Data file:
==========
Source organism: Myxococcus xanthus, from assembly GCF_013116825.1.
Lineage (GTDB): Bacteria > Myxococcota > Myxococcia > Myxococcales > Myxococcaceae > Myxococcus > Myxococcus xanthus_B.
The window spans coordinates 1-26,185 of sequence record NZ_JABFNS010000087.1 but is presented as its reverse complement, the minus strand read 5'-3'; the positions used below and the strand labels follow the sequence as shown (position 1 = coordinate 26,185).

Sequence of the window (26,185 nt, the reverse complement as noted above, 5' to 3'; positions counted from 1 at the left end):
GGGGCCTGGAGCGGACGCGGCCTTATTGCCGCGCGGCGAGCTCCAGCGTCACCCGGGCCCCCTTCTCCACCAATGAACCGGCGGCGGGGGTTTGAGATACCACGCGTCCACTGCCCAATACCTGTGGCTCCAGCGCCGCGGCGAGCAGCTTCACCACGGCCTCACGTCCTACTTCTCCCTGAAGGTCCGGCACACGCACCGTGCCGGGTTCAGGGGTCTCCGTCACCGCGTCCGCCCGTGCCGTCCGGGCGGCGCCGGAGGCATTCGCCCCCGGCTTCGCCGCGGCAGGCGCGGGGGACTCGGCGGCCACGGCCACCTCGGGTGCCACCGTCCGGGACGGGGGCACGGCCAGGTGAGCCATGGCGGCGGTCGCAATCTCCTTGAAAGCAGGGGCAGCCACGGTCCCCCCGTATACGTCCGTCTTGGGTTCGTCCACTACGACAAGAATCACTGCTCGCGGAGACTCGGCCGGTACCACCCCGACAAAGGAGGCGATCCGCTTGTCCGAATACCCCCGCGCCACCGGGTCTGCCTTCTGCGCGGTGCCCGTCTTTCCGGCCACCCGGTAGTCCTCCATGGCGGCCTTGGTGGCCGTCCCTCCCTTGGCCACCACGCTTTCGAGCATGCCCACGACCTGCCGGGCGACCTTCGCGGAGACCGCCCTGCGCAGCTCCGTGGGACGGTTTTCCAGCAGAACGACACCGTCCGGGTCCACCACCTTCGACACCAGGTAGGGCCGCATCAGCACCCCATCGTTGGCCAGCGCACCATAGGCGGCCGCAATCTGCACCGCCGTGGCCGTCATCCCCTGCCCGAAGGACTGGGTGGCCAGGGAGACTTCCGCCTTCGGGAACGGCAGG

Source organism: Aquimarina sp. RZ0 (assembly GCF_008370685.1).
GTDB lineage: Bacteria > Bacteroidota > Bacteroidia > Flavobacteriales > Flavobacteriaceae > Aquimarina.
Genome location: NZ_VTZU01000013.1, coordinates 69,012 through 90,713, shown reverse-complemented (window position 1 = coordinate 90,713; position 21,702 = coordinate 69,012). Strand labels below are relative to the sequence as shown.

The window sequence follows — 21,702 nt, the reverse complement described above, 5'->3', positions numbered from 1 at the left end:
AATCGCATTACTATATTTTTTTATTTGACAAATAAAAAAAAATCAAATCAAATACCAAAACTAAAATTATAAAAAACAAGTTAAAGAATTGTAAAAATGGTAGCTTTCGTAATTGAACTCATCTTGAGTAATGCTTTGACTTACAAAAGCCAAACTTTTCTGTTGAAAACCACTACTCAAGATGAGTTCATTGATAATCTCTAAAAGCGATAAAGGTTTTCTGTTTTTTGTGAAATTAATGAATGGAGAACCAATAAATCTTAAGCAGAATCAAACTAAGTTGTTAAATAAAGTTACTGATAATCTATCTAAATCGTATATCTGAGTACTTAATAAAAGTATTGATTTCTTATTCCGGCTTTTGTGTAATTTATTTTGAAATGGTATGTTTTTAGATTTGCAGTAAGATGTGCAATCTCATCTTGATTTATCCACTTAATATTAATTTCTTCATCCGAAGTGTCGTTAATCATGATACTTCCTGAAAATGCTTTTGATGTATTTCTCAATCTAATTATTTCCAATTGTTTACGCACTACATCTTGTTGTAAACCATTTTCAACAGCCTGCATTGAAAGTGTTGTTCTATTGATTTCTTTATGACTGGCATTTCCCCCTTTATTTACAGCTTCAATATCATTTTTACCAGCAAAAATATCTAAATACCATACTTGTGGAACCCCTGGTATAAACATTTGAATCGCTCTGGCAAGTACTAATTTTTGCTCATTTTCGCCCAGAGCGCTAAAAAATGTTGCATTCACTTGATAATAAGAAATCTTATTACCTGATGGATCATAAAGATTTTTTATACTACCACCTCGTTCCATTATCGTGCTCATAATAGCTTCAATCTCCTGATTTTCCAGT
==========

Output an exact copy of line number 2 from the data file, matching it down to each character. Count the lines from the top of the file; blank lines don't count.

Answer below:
Lineage (GTDB): Bacteria > Myxococcota > Myxococcia > Myxococcales > Myxococcaceae > Myxococcus > Myxococcus xanthus_B.